The Thing about the Right Mindset(ting)

Shot in the dark here, but what’s up with all the mindset-changing buzz? It’s definitely not a grab-a-coffee-get-it-done-move-on thing, is it? Speaking of which,     since the coffee machine has blessed us with a second and maybe third cup today, let’s dig deeper and get to the bottom of this (pun intended!).

First and foremost, let’s lay our cards on the table. We’re not trying to look into why companies are searching for means of successfully facing change, because that is already a generally accepted reality. However, if you’re in an environment that is stable and fully predictable, look away now. And share your location. Please? 

As from where we stand, change is a part of the day-to-day. When it comes to handling it, by looking at our people and their reactions, the one thing that’s harder to submit to change – is definitely their mindset, than the situation itself. But is it all worth tackling the tall order?

Companies that have looked towards changing the status quo and setting the right mindset for their people achieve figures like*:

  • People trusting their companies: a 47% increase
  • People more likely to feel a sense of ownership and commitment to the future of their company: a 34% increase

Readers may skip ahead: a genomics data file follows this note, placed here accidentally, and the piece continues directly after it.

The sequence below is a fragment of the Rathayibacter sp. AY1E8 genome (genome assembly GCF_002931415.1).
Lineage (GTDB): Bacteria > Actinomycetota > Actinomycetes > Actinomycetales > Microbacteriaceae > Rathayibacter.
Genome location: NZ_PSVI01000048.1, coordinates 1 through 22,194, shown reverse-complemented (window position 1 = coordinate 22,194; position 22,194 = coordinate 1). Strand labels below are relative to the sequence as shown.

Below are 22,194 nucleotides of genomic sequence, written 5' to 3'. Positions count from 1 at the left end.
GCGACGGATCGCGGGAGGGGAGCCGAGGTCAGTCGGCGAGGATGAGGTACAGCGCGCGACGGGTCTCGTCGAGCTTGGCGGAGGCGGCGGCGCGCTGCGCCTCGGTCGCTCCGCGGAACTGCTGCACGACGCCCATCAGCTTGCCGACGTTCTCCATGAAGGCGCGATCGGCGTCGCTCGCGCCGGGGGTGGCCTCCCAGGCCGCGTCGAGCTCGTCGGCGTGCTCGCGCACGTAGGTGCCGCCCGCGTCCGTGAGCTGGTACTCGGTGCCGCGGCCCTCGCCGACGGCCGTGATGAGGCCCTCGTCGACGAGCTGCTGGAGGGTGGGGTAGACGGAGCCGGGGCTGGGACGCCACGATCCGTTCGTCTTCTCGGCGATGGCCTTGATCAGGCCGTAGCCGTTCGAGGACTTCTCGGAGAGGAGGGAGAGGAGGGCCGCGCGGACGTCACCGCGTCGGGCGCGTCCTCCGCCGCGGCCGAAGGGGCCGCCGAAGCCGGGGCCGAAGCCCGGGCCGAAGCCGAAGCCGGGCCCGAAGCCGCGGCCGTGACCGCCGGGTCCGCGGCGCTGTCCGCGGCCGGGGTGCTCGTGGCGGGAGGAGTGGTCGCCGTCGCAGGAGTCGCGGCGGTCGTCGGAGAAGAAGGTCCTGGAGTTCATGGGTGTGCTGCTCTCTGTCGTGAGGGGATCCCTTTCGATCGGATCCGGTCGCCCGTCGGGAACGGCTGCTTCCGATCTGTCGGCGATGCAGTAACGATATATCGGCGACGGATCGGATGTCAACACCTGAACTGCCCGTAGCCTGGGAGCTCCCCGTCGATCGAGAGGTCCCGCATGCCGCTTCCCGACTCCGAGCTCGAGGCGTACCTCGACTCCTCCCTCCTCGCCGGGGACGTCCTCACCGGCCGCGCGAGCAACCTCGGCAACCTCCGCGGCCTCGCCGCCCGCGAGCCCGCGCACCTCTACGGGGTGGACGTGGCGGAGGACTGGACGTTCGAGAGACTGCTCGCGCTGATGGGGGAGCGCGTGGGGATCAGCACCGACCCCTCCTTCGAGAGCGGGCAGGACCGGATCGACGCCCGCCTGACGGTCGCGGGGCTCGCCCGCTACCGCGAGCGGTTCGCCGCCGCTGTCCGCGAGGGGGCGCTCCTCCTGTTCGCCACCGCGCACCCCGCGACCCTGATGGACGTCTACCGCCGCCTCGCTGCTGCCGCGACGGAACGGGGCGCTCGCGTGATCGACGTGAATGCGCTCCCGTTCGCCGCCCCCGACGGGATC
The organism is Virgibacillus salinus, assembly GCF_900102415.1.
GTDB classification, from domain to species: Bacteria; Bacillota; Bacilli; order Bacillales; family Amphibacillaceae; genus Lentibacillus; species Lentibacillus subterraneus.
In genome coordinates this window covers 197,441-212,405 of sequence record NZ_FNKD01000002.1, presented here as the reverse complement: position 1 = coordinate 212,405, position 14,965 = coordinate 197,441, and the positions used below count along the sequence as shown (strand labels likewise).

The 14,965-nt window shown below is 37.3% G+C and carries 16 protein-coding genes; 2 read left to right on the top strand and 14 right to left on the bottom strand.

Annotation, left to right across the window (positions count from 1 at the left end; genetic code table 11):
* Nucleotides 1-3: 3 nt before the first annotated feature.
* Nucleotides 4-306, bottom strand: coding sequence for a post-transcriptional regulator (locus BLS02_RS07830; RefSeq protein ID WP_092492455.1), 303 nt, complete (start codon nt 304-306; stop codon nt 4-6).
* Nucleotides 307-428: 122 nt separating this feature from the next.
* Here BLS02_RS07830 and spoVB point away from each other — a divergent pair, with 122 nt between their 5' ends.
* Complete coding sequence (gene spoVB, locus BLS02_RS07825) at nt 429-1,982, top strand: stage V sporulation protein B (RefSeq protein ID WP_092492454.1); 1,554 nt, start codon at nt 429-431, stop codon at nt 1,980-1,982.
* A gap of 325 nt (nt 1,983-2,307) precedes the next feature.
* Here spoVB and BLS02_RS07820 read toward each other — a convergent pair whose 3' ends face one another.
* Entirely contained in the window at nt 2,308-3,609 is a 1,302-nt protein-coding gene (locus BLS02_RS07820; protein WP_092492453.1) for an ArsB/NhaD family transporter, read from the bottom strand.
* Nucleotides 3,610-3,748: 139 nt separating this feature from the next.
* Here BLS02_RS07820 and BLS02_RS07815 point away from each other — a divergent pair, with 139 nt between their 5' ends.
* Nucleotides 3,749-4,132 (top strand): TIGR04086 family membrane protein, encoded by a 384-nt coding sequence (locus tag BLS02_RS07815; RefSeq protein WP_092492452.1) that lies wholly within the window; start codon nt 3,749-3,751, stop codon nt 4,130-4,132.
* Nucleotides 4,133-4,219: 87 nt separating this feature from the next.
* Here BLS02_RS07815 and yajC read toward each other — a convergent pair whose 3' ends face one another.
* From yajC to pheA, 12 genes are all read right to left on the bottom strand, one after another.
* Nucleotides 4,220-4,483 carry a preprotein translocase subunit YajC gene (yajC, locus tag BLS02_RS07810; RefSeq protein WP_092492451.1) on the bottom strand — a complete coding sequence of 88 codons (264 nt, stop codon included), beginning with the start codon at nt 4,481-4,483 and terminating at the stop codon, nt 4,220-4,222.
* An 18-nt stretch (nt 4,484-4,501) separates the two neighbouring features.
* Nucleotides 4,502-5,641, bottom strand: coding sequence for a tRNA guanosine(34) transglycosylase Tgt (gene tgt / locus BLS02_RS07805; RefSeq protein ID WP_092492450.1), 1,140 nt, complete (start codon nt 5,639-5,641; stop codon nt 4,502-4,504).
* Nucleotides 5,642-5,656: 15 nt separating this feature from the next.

• People who agree that their company supports risk-taking: a 65% increase

Quite a picturesque tip of the iceberg, don’t you think? Well, buckle up your seatbelt because here’s another lesson in this area of glaciology.

Fixed vs. growth mindset

Keeping things as simple as possible, there are two types of individual mindsets, explained by how people react when facing problems

Fixed-mindset individuals perceive the problems they face as threats and their journey turns into a downward spiral of fear, avoidance, and self-doubt – which is obviously similar to what the Titanic taught us about icebergs – that is, avoid them at all costs.

On the other hand, some people have what is described as “a growth mindset”, which means they perceive problems as challenges and face them as such, as they look forward to going to the next level, whatever it may be, they’re ready for it. Their catchphrases are:

  • I can get better
  • I can and will improve
  • This is a cool chance to learn something new
  • One year ago, I wouldn’t have done this so

Pff, some people, right?

But there is one thing that’s kryptonite even for growthmindset people they can only express themselves in an environment that’s safe.

Psychological safety is the one thing that you can focus on to attract and nurture a growth mindset for people. It can be expressed as the ability of an environment to make members feel safe to take risks and to be vulnerable in front of each other.